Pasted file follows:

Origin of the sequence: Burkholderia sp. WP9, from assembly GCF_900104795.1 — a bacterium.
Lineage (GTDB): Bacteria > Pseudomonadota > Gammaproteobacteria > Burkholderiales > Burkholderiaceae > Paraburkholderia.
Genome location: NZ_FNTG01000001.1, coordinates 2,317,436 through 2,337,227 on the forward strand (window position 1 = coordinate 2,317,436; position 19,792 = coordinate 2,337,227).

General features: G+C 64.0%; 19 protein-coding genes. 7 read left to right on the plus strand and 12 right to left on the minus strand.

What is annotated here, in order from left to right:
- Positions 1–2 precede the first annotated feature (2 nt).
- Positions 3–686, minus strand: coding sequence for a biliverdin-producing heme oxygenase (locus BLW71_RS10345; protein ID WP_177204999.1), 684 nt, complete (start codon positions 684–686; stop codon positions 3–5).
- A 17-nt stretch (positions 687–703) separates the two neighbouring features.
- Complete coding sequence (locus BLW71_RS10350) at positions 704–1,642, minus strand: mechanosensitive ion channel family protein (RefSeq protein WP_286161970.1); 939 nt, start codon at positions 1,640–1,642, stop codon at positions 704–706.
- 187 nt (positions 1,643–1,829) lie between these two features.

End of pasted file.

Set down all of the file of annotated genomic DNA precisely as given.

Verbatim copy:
Origin of the sequence: Burkholderia sp. WP9, from assembly GCF_900104795.1 — a bacterium.
Lineage (GTDB): Bacteria > Pseudomonadota > Gammaproteobacteria > Burkholderiales > Burkholderiaceae > Paraburkholderia.
Genome location: NZ_FNTG01000001.1, coordinates 2,317,436 through 2,337,227 on the forward strand (window position 1 = coordinate 2,317,436; position 19,792 = coordinate 2,337,227).

General features: G+C 64.0%; 19 protein-coding genes. 7 read left to right on the plus strand and 12 right to left on the minus strand.

What is annotated here, in order from left to right:
- Positions 1–2 precede the first annotated feature (2 nt).
- Positions 3–686, minus strand: coding sequence for a biliverdin-producing heme oxygenase (locus BLW71_RS10345; protein ID WP_177204999.1), 684 nt, complete (start codon positions 684–686; stop codon positions 3–5).
- A 17-nt stretch (positions 687–703) separates the two neighbouring features.
- Complete coding sequence (locus BLW71_RS10350) at positions 704–1,642, minus strand: mechanosensitive ion channel family protein (RefSeq protein WP_286161970.1); 939 nt, start codon at positions 1,640–1,642, stop codon at positions 704–706.
- 187 nt (positions 1,643–1,829) lie between these two features.